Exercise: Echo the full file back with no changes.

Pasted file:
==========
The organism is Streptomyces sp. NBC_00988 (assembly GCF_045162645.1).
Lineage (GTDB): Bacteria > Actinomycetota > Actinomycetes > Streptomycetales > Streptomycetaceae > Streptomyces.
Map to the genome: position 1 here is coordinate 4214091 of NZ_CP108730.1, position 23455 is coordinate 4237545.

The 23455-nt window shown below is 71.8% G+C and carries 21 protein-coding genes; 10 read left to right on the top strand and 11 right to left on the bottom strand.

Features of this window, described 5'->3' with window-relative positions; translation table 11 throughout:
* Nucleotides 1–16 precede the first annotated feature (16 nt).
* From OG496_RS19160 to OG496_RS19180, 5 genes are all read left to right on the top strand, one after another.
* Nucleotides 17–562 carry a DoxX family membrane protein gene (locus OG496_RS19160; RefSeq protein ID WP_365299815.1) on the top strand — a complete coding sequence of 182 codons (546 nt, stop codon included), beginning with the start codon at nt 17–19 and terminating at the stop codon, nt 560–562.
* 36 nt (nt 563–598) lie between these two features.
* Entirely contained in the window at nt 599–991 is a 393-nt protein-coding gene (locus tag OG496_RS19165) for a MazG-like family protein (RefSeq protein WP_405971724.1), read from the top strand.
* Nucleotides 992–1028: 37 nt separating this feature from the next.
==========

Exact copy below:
The organism is Streptomyces sp. NBC_00988 (assembly GCF_045162645.1).
Lineage (GTDB): Bacteria > Actinomycetota > Actinomycetes > Streptomycetales > Streptomycetaceae > Streptomyces.
Map to the genome: position 1 here is coordinate 4214091 of NZ_CP108730.1, position 23455 is coordinate 4237545.

The 23455-nt window shown below is 71.8% G+C and carries 21 protein-coding genes; 10 read left to right on the top strand and 11 right to left on the bottom strand.

Features of this window, described 5'->3' with window-relative positions; translation table 11 throughout:
* Nucleotides 1–16 precede the first annotated feature (16 nt).
* From OG496_RS19160 to OG496_RS19180, 5 genes are all read left to right on the top strand, one after another.
* Nucleotides 17–562 carry a DoxX family membrane protein gene (locus OG496_RS19160; RefSeq protein ID WP_365299815.1) on the top strand — a complete coding sequence of 182 codons (546 nt, stop codon included), beginning with the start codon at nt 17–19 and terminating at the stop codon, nt 560–562.
* 36 nt (nt 563–598) lie between these two features.
* Entirely contained in the window at nt 599–991 is a 393-nt protein-coding gene (locus tag OG496_RS19165) for a MazG-like family protein (RefSeq protein WP_405971724.1), read from the top strand.
* Nucleotides 992–1028: 37 nt separating this feature from the next.